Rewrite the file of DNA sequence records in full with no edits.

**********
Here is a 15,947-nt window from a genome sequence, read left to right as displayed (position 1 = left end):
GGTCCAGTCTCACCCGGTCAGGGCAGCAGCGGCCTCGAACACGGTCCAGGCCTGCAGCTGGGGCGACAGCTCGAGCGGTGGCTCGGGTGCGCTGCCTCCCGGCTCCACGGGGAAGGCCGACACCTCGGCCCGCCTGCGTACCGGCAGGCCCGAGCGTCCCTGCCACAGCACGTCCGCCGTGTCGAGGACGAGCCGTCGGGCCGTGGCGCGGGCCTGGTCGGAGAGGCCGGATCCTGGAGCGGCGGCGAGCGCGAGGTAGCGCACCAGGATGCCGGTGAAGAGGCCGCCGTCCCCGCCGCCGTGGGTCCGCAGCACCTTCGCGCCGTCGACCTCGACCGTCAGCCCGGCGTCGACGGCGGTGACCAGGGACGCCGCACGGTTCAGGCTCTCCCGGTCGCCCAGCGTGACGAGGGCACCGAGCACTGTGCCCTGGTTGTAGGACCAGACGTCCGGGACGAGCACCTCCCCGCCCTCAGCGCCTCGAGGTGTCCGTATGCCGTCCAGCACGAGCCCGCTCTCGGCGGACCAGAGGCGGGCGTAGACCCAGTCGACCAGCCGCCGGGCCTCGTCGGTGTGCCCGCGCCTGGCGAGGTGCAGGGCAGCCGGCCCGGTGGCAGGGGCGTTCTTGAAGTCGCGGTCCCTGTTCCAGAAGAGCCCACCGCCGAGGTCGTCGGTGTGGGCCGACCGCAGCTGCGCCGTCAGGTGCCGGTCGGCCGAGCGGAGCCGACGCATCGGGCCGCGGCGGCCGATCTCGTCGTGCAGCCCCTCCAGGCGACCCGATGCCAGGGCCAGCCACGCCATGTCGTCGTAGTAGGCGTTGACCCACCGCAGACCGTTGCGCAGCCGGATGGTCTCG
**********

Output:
Here is a 15,947-nt window from a genome sequence, read left to right as displayed (position 1 = left end):
GGTCCAGTCTCACCCGGTCAGGGCAGCAGCGGCCTCGAACACGGTCCAGGCCTGCAGCTGGGGCGACAGCTCGAGCGGTGGCTCGGGTGCGCTGCCTCCCGGCTCCACGGGGAAGGCCGACACCTCGGCCCGCCTGCGTACCGGCAGGCCCGAGCGTCCCTGCCACAGCACGTCCGCCGTGTCGAGGACGAGCCGTCGGGCCGTGGCGCGGGCCTGGTCGGAGAGGCCGGATCCTGGAGCGGCGGCGAGCGCGAGGTAGCGCACCAGGATGCCGGTGAAGAGGCCGCCGTCCCCGCCGCCGTGGGTCCGCAGCACCTTCGCGCCGTCGACCTCGACCGTCAGCCCGGCGTCGACGGCGGTGACCAGGGACGCCGCACGGTTCAGGCTCTCCCGGTCGCCCAGCGTGACGAGGGCACCGAGCACTGTGCCCTGGTTGTAGGACCAGACGTCCGGGACGAGCACCTCCCCGCCCTCAGCGCCTCGAGGTGTCCGTATGCCGTCCAGCACGAGCCCGCTCTCGGCGGACCAGAGGCGGGCGTAGACCCAGTCGACCAGCCGCCGGGCCTCGTCGGTGTGCCCGCGCCTGGCGAGGTGCAGGGCAGCCGGCCCGGTGGCAGGGGCGTTCTTGAAGTCGCGGTCCCTGTTCCAGAAGAGCCCACCGCCGAGGTCGTCGGTGTGGGCCGACCGCAGCTGCGCCGTCAGGTGCCGGTCGGCCGAGCGGAGCCGACGCATCGGGCCGCGGCGGCCGATCTCGTCGTGCAGCCCCTCCAGGCGACCCGATGCCAGGGCCAGCCACGCCATGTCGTCGTAGTAGGCGTTGACCCACCGCAGACCGTTGCGCAGCCGGATGGTCTCG